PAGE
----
By LIZ SIDOTI, Associated Press Writer

A United Arab Emirates company offered Thursday to delay its takeover of most operations at six U.S. ports to give the Bush administration more time to convince skeptical lawmakers the deal poses no security risks.

The surprise announcement relieves some pressure from a standoff between President Bush and the Republican-controlled Congress, where some lawmakers have threatened to block the deal because of concerns over the UAE's purported ties to terrorism. Immediate reaction on Capitol Hill was mixed.

Under the offer coordinated with the White House, Dubai Ports World said it will agree not to exercise control or influence the management over U.S. ports pending further talks with the Bush administration, Congress and local port authorities. It did not indicate how long it will wait for these discussions to take place.

The Dubai-based state-owned company said it will move forward with other parts of the deal affecting the rest of the world.

"It is not only unreasonable but also impractical to suggest that the closing of this entire global transaction should be delayed," Dubai Ports said in a statement.

"The reaction in the United States has occurred in no other country in the world," the company's chief operating officer, Ted Bilkey, said in a statement. "We need to understand the concerns of the people in the U.S. who are worried about this transaction and make sure that they are addressed to the benefit of all parties. Security is everybody's business."

The announcement came as bipartisan political furor persisted over the deal — supposed to be completed in early March — because of national security concerns. Republicans and Democrats alike are crafting legislation blocking or delaying the deal with an Arab country tied to some of the hijackers from Sept. 11, 2001. Bush had pledged earlier to veto such a measure.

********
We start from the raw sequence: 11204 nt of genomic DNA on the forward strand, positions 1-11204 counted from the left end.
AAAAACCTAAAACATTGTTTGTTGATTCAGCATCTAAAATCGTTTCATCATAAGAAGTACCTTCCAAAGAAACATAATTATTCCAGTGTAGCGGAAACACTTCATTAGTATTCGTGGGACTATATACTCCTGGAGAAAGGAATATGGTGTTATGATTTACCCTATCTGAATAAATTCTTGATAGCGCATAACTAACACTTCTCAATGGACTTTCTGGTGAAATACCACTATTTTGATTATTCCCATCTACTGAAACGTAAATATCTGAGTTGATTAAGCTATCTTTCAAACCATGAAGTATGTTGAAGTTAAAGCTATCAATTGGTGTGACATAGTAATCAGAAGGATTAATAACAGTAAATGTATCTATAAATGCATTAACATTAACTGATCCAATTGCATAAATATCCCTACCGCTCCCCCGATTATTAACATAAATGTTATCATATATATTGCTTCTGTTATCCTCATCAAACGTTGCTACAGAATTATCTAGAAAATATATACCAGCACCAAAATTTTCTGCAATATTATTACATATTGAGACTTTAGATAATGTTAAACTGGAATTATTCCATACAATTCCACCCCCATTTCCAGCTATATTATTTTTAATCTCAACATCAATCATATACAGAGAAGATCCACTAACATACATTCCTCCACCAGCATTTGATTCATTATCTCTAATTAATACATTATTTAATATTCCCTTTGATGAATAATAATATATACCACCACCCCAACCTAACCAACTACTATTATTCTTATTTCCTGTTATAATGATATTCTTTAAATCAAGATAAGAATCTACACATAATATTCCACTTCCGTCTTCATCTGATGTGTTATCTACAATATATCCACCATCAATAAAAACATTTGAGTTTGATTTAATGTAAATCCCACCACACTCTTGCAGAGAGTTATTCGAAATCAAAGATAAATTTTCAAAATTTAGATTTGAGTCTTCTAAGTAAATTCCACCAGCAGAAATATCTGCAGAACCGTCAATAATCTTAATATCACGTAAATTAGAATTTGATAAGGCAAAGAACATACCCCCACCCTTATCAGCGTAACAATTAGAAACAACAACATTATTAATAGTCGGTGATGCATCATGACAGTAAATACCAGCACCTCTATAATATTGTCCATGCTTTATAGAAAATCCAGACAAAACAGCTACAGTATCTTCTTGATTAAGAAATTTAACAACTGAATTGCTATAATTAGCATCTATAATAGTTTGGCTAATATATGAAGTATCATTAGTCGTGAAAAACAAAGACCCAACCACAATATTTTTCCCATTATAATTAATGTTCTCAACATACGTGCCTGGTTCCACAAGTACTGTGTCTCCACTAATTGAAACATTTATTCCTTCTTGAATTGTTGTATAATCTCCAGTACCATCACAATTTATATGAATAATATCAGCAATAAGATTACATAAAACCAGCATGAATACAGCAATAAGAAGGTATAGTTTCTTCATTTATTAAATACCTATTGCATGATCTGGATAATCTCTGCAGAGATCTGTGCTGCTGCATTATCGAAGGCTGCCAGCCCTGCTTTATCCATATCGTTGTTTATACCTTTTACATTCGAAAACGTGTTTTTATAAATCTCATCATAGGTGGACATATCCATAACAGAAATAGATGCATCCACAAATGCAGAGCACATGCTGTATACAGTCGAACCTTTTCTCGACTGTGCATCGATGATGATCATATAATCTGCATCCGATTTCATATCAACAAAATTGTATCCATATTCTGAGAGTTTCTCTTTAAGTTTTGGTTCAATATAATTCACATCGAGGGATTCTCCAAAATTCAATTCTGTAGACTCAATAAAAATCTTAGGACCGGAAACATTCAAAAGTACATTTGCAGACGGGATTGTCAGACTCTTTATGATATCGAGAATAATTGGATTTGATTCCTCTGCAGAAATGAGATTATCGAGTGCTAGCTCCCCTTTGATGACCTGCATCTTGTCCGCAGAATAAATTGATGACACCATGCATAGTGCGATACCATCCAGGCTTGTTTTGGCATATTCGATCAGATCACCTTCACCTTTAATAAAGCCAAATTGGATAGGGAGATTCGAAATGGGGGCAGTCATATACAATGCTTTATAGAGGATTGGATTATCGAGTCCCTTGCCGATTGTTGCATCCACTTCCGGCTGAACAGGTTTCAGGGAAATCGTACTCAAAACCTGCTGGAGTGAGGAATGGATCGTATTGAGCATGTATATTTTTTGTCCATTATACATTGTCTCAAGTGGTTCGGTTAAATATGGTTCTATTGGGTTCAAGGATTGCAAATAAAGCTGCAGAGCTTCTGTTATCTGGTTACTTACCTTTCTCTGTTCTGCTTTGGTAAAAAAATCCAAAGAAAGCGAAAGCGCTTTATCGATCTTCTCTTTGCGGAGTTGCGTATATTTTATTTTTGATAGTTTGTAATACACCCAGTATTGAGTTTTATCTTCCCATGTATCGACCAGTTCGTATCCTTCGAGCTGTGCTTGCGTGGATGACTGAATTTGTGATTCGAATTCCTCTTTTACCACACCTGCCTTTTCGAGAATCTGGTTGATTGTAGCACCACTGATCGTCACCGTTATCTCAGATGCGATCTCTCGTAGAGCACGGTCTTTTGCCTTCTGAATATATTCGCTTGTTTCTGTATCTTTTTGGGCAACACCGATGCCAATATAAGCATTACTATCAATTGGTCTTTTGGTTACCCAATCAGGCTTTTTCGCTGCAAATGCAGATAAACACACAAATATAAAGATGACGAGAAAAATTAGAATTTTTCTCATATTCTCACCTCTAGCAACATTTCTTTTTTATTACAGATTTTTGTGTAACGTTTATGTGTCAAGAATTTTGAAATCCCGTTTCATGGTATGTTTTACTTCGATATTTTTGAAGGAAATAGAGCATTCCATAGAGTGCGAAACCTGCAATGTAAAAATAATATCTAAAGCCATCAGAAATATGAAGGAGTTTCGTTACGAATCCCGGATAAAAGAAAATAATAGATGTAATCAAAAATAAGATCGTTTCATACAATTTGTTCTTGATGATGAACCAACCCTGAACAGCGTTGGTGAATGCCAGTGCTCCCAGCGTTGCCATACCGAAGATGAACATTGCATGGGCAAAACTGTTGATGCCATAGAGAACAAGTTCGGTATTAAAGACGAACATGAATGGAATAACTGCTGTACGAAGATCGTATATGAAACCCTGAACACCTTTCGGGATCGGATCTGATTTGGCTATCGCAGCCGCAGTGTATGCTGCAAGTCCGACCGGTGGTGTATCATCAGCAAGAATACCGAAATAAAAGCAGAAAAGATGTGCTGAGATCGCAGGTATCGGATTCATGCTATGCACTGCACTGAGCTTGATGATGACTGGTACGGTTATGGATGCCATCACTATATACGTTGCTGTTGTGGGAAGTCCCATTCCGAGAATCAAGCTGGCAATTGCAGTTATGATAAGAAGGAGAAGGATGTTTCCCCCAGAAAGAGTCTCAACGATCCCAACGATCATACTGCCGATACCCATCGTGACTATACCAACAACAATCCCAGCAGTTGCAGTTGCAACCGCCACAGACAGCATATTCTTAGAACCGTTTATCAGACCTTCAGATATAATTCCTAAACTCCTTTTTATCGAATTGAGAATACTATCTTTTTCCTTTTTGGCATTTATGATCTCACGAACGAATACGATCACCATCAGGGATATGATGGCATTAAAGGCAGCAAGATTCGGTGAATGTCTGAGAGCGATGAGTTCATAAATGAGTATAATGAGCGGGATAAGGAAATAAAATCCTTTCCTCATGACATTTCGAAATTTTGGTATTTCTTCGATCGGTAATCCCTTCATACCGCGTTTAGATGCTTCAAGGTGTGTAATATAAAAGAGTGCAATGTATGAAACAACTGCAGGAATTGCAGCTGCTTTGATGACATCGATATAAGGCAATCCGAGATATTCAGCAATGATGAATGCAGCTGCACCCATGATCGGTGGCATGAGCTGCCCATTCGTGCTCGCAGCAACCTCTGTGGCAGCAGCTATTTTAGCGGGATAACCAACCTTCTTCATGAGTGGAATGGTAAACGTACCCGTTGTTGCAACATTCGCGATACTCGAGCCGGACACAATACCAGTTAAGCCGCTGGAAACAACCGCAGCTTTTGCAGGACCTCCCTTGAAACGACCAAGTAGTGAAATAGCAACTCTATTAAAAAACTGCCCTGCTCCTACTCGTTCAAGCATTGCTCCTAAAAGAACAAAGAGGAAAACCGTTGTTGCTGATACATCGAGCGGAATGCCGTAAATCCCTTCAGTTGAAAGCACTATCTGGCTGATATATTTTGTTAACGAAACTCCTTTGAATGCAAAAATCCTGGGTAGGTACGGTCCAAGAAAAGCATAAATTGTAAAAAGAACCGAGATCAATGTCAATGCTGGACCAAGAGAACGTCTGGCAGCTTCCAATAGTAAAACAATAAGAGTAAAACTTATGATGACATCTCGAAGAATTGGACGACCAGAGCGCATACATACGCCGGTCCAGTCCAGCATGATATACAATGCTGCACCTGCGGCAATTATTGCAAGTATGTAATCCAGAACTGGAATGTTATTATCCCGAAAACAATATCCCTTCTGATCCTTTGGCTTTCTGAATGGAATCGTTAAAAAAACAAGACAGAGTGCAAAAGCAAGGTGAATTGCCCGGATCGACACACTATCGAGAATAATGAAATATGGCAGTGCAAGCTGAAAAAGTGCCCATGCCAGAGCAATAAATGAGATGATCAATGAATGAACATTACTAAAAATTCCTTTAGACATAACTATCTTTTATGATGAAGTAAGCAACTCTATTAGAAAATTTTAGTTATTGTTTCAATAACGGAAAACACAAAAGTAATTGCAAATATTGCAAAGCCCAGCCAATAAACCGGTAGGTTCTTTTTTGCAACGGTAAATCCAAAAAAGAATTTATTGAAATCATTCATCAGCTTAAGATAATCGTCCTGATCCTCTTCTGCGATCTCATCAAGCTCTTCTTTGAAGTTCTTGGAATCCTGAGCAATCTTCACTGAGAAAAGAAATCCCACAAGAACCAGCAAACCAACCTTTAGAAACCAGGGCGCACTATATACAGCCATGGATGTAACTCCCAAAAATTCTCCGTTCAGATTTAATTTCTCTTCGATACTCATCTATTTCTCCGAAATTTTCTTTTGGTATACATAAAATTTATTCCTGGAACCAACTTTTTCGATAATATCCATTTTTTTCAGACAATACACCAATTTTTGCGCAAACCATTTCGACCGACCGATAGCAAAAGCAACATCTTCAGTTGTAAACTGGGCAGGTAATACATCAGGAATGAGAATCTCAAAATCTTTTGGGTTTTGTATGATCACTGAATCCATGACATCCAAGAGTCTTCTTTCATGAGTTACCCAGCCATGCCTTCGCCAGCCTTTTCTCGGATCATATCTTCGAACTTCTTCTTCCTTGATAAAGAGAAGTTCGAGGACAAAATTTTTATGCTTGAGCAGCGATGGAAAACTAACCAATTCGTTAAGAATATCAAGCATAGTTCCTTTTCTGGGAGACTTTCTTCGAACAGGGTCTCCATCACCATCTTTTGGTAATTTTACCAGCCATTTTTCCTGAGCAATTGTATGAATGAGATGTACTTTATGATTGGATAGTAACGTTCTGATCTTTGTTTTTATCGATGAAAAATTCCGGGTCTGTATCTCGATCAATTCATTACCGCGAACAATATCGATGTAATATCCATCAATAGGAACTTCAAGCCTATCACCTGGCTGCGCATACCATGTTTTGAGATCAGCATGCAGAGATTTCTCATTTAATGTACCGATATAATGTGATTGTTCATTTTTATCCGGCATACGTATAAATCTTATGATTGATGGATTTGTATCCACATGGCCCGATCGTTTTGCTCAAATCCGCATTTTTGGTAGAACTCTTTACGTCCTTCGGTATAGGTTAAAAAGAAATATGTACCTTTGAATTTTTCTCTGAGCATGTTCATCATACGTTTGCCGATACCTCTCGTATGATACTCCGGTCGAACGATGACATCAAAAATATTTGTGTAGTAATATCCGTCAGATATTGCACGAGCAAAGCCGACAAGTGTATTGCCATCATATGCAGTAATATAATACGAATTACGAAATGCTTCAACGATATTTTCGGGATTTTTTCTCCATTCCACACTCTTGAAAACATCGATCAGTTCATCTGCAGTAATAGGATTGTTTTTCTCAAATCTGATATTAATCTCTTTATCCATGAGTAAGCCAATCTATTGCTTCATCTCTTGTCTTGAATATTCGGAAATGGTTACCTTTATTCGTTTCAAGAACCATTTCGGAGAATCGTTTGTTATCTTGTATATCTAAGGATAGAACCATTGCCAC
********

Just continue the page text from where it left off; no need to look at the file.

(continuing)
The company's announcement did not appease some of the deal's harshest Democratic critics.

"If the president were to voluntarily institute the review and delay the contract that would obviate the need for our legislation, but a simple cooling-off period will not allay our concerns," said Sen. Charles Schumer (news, bio, voting record), D-N.Y.

However, one prominent Republican who had questioned the deal appeared optimistic.

"This is definitely a positive step," said Rep. Peter King (news, bio, voting record) of New York, chairman of the House Homeland Security Committee. "We'll need more details as to the nature of the discussions that will be held and the extent of the investigation into Dubai Ports."

The company said U.S. operations affected by the deal account for roughly 10 percent of its overall value, noting that its purchase of London-based Peninsular & Oriental Steam Navigation Co. covers 30 terminals in 18 countries, ferries and properties. It stressed that the sale overall would not be delayed, and British shareholders will be paid as previously planned.

Earlier Thursday, Democrats pushed for a new 45-day investigation into the deal and accused the administration of failing to thoroughly investigate whether it would threaten national security.

For its part, the administration sought to quell the controversy.

"People don't need to worry about security," Bush told reporters after a morning Cabinet meeting at the White House. "This wouldn't be going forward if we weren't certain that our ports would be secure. The more people learn about the transaction that has been scrutinized and approved by my government, the more they'll be comforted that our ports will be secure."

Meantime, Karl Rove, the president's chief political adviser, said Bush was willing to accept a slight delay in Dubai Ports World's purchase of terminal leases and other operations at the U.S. ports from a British company. "What is important is that members of Congress have the time to get fully briefed on this," Rove said on Fox Radio's "Tony Snow Show."